The Rise and Fall of The Infamous Darknet Market

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Silkroad was an anonymous online black market that was created by Ross William Ulbricht. It was a well-known platform for the sale of illegal and contraband items. Silkroad was the eBay version of the darknet – a huge portion of the internet where users interact through anonymous browsers, encrypted email messages and crypto currencies like bitcoin.


The Beginning of Silkroad

Ross Ulbricht While Ross Ulbricht grew up in Austin, Texas, he never showed any signs that he was aspiring to be the boss of a drug cartel. He was an Eagle Scout and a very intelligent student whose SAT scores earned him a scholarship at University of Texas, Dallas. In graduate school he joined the libertarians and developed a strong aversion for government interference. In 2010, he began growing hallucinogenic fungi which he hoped to sell underground through Silkroad.

While the ‘shrooms where growing up, Ulbricht began to learn computer programming. After getting stuck midway, he called on his college friend Richard Bates who was working as a programmer at eBay. He hid the Silkroad project on Tor browser –the anonymous browsing system developed by the U.S. Navy. To evade both government and banking oversight or intrusion, Ulbricht set up Silkroad to accept bitcoin.

After months of intense development, Silkroad was launched in February 2011. It was hosted on the Tor network. Ulbricht was known by the pseudonym “Dread Pirate Roberts”. Within a short time, the site had many vendors and buyers. Silkroad had a ranking system that ranked vendors and helped buyers to screen out vendors with bad feedback. Ulbricht became rich quite fast because he charged about 10 to 12 percent on every transaction.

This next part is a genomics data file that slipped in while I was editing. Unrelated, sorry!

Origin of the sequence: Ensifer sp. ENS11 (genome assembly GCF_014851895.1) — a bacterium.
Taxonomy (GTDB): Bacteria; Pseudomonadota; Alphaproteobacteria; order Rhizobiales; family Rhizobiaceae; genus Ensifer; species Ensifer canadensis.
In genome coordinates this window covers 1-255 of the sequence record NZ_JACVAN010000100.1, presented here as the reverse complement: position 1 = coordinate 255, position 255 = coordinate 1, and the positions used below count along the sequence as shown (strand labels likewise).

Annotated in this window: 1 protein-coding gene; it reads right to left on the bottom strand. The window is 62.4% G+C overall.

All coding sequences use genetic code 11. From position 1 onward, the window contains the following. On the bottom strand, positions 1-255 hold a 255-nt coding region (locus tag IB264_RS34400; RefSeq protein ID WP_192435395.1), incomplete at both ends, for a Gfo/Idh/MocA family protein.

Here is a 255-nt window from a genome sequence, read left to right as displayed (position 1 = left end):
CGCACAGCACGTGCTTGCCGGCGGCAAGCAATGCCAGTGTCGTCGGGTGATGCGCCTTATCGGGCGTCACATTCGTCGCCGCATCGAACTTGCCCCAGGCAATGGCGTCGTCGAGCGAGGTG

BitcoinsSilkroad made Ulbricht a multi-millionaire at 29. Through his illicit drug trade from February 2011 till July 2013, over 1.2 million transactions took place on the site. Total revenue obtained from these transactions was over 9.5 million bitcoins with a total commission of over 600,000 bitcoins. This provided Ulbricht with a commission of about 80 million dollars.

The Fall

After the Silk Road website was made public in 2011, Senator Charles Schumer requested for it to be shut down by Department of Justice and the Drug Enforcement Administration (DEA). From that time, the activities on Silkroad, as well as the moves made by Ulbricht, were closely monitored. In May 2013, Silkroad was taken down temporarily by a DDoS attack. In October 2013, Ross Ulbricht was arrested at the Glen Park library in San Francisco.

He was indicted for drug trafficking conspiracy, money laundering, and computer hacking. The FBI sized 26,000 bitcoins from Silkroad accounts which were sold in June 2014. During the trial in January 2015, Ulbricht said he had transferred control of the site to other people shortly after founding it.


The biography and journals about Silkroad kept by Ulbricht on his laptop provided sufficient evidence to convict him of several criminal offenses. He kept an Excel spreadsheet of his earnings and documented all his business transactions. In February 2015, the jury found him guilty of running a criminal enterprise, for which he may be sentenced to 30 years to life.